How Duluth voted in its 2019 city elections
Duluth held its city elections for its mayor, city council seats and school board Tuesday and the results are in.
More than 20,000 people — or 33% of those registered — voted in Duluth this year. Though that’s 10 percentage points below turnout for 2015, when mayoral elections were last held, roughly the same amount of ballots were cast both years.
It’s a sign that Duluth’s voting rolls have grown — by more than 16,000 registered voters in the last four years.
Incumbents fared pretty well in Tuesday’s contests, but Duluth will also see a number of fresh faces taking elected office this January. Here’s a breakdown of the results, showing how the city voted this year.
Duluthians boosted Emily Larson to a second term at the city’s helm Tuesday, but her victory was a little narrower than her first run for mayor. In 2015, Larson won each of the city’s 34 precincts and 72% of the total vote. This time around, challenger David Nolle siphoned off four precincts and more popular support than Larson’s first opponent — though not enough to prevent the mayor from soundly securing another four years in office.
|✓||Emily Larson *||13,340||63.7%|
City Council At-Large
Duluth voters could mark two names on their ballots who they thought should fill the pair of at-large council seats up for election. That made for a close race between the four men vying for the spots, with each candidate earning close to a quarter of the citywide vote.
Political newcomer Derek Medved ended up capturing the most voters in Duluth’s western precincts, as well as the highest percentage of the popular vote. Incumbent Arik Forsman drew stronger support in east Duluth and earned the second most popular votes by a margin of 255 votes. Current City Council president Noah Hobbs — who narrowly lost his shot at a second term — and challenger Mike Mayou were right in the fight for voters across Duluth, faring particularly well in a few of the city’s central districts.
|✓||Arik Forsman *||8,972||25.8%|
|Noah Hobbs *||8,717||25.1%|
City Council District 1
In Duluth’s easternmost district, residents chose Gary Anderson to serve another four years on the City Council. The incumbent’s progressive platform ultimately gave him a decisive win over challenger Becky Hall.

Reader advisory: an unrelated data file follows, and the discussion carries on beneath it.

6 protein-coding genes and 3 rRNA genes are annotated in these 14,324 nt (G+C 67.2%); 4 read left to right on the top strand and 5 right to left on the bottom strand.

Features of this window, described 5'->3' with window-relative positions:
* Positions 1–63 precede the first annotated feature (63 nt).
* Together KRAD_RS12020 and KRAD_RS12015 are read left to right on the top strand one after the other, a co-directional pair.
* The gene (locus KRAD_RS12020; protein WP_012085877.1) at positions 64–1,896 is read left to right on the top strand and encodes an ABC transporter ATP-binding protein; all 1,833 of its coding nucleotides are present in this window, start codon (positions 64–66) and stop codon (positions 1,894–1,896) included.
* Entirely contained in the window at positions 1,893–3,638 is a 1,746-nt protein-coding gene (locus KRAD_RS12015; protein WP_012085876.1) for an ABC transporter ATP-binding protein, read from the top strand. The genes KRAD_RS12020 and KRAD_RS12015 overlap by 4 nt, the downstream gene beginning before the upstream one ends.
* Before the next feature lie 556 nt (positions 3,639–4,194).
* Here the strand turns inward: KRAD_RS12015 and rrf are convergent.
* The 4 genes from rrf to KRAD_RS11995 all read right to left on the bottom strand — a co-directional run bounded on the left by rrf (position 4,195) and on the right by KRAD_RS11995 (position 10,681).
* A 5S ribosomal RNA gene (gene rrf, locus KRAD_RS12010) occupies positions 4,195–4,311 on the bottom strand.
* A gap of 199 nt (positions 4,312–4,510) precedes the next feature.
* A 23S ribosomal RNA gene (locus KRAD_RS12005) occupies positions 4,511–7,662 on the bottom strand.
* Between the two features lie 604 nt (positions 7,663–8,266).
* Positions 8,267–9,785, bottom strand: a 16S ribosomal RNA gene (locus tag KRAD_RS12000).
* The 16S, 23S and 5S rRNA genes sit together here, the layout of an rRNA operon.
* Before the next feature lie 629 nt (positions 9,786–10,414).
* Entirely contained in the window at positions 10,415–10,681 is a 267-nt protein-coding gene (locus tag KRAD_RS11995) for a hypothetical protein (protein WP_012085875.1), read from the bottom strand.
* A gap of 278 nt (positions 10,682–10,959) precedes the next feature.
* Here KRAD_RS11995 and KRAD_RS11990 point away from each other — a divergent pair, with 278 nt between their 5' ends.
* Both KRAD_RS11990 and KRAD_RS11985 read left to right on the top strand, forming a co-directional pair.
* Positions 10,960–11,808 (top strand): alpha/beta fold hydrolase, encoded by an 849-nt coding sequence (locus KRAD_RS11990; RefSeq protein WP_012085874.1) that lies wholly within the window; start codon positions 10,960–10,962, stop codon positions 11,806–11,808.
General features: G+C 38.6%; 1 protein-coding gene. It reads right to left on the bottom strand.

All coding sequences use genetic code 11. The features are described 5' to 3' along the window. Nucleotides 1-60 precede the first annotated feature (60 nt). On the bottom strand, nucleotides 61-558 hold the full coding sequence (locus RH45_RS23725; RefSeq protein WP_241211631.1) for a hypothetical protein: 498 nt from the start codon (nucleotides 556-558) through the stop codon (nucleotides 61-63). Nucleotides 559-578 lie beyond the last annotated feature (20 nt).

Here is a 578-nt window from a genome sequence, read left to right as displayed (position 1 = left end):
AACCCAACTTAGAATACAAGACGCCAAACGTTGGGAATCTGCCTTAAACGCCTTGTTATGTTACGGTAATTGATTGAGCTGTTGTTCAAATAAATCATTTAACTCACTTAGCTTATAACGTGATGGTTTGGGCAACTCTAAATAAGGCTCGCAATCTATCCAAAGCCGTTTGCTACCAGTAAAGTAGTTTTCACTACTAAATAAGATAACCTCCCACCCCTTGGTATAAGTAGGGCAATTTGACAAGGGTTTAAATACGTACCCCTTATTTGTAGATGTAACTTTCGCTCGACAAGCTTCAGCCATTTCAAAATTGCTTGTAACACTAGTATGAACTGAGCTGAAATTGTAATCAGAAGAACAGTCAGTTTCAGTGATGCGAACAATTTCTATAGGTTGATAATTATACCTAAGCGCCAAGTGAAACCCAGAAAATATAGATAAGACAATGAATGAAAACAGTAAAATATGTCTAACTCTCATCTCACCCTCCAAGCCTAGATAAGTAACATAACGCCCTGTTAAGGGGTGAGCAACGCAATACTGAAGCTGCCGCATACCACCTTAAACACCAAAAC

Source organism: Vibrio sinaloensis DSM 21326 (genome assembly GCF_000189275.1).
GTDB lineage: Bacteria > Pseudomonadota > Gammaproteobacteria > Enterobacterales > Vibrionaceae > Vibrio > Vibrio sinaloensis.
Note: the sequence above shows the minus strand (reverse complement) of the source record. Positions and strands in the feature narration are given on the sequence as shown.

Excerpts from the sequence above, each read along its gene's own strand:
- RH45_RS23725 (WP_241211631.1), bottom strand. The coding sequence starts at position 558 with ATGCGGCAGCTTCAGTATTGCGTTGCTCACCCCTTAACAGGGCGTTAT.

|✓||Gary Anderson *||3,630||60.6%|
City Council District 3
After Em Westerlund, the council member representing the district covering downtown Duluth and Canal Park, decided not to seek a second term, political newcomers began to throw their hats into the ring. Randorf snagged the most votes in the August primary for the seat and did the same Tuesday, propelling her to her first public office.
City Council District 5
After mounting unsuccessful City Council campaigns in 2015 and 2017, Janet Kennedy edged out challenger Jeanne Koneczny in a contest for the city’s westernmost district Tuesday to become Duluth’s first African-American council member. She will fill the seat currently held by three-term incumbent Jay Fosle, who did not seek reelection.
School Board At-Large
Alanna Oswald, the school board’s current clerk, defeated challenger John Schwetman to earn a second term at a time when the school board faces a number of big decisions, including the hiring of a new superintendent.
|✓||Alanna Oswald *||10,528||54.4%|
School Board District 2
Current board member David Kirby handily earned a victory over Harry Welty, who formerly served on the school board. This will be Kirby’s second term.
|✓||David Kirby *||3,100||66.1%|
School Board District 3
With the district up for grabs after current member Nora Sandstad decided not to seek reelection, the third district school board race saw two fresh faces vying against each other. Sandholm, a former teacher in Duluth, squeaked a win over challenger Loren Martell.